Nickel-catalyzed fabrication of SiO2, TiO2/ graphitized carbon, and the resultant graphitized carbon with periodically macroporous structure

  • Lei Z
  • Xiao Y
  • Dang L
 et al. 
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Abstract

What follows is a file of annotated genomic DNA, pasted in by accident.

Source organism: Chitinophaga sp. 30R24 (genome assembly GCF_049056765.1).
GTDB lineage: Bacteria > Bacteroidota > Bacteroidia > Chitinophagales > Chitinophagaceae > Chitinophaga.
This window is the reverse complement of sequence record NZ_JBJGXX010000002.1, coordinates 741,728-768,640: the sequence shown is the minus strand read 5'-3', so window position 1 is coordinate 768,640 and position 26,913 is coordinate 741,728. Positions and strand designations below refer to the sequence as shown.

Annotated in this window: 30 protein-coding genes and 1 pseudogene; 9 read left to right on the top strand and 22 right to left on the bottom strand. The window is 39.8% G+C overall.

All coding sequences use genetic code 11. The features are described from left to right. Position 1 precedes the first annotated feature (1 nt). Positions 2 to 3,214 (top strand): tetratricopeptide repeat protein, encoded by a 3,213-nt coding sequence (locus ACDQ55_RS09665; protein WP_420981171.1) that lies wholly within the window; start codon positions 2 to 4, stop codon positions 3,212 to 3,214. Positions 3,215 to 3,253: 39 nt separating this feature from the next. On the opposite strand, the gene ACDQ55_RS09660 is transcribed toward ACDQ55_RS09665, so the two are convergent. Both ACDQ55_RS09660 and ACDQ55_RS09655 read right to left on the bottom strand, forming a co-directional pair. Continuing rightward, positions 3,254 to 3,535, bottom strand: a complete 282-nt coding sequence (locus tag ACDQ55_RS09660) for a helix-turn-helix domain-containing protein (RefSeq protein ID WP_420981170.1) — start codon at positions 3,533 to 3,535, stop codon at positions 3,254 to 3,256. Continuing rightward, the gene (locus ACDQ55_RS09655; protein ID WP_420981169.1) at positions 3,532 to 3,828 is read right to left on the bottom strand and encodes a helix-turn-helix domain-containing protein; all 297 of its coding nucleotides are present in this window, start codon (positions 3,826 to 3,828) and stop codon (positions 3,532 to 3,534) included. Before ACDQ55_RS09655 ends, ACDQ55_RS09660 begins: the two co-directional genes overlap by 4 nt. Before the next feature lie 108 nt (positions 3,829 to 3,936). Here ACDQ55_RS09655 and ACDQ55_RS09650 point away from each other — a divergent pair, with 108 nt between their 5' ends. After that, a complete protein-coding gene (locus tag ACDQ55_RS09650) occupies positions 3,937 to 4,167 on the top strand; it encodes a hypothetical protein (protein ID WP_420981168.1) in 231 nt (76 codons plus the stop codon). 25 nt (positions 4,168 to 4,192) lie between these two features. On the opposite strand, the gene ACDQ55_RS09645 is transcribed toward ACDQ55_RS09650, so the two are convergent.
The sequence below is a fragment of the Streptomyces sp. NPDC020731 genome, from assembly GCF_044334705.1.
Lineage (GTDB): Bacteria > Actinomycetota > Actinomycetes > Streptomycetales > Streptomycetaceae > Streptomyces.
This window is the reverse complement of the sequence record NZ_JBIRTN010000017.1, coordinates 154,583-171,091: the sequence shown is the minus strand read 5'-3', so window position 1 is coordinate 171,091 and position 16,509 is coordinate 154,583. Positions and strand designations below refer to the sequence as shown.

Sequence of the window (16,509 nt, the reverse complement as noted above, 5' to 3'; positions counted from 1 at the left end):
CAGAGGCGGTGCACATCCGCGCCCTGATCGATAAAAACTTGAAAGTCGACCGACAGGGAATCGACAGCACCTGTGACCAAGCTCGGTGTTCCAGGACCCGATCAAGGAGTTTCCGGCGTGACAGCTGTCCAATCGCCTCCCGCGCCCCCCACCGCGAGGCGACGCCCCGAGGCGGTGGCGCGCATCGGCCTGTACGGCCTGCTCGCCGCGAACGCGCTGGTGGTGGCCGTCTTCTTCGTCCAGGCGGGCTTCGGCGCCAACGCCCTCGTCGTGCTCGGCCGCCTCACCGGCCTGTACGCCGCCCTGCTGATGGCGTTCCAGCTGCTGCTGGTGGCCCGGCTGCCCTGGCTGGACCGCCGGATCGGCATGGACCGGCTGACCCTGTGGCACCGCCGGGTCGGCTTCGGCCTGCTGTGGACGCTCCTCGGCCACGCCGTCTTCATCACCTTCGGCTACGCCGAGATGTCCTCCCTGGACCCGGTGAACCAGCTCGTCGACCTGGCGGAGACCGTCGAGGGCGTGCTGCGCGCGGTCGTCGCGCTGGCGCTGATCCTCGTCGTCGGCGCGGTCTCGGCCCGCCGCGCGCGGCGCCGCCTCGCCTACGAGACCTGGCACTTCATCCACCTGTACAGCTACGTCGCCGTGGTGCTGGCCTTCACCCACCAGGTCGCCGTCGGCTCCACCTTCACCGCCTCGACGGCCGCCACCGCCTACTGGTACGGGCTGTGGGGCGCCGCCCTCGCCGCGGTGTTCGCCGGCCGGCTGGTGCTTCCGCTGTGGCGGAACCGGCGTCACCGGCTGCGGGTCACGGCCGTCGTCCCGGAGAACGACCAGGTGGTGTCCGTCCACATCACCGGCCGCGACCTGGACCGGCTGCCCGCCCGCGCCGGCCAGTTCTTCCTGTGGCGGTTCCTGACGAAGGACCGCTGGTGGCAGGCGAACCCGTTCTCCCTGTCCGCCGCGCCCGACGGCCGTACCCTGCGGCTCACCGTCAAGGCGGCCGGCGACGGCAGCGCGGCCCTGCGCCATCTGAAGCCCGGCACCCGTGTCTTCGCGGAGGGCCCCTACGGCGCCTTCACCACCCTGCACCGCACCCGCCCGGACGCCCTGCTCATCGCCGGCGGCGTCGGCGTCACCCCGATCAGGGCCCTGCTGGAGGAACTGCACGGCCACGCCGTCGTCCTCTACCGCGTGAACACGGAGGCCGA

In this work, we present a facile route to fabricate three-dimensionally ordered macroporous SiO2/graphitized carbon, TiO2/graphitized carbon, and the resultant graphitic carbon. The graphitized carbons were formed by catalytic graphitization of polystyrene arrays, which were used as both template and carbon source for the generation of macroporous composite. The prepared samples were characterized via powder X-ray diffraction, Raman spectroscopy, SEM, TEM, HRTEM, thermogravimetic analysis, and N-2 adsorption. The graphitization degree and the content of graphitic carbon in the composite were dependent on the pyrolysis temperature and confinement effect of macroporous oxides skeleton. The composite of SiO2/graphitized carbon exhibited long-range ordered structure at the pyrolysis temperature ranging from 600 to 1000 degrees C. The low pyrolysis temperature leads to the low degree of graphitization and low content of graphitic carbon in the composite. After the SiO2 skeleton was removed, depending on the carbon content and the graphitization extent in the SiO2/graphitized carbon composite, the resultant graphitic carbons display either collapsed or ordered macroporous structure. Based on the HRTEM, the interlayer distance of graphitized carbon at a pyrolysis temperature of 900 degrees C is estimated to be 0.348 nm. In comparison with SiO2/graphitized carbon, the composite of TiO2/graphitized carbon exhibits less ordering but slightly higher surface area. The photoactivity of TiO2/graphitized carbon was examined and compared to commercial P25 and the composite of TiO2/amorphous carbon in terms of degradation of Rhodamine B and eosin Y aqueous solution. It was found the TiO2/graphitized carbon showed higher activity than TiO2/amorphous carbon and P25 in the degradation of Rhodamine B and activity comparable to that of P25 in the degradation of eosin Y.

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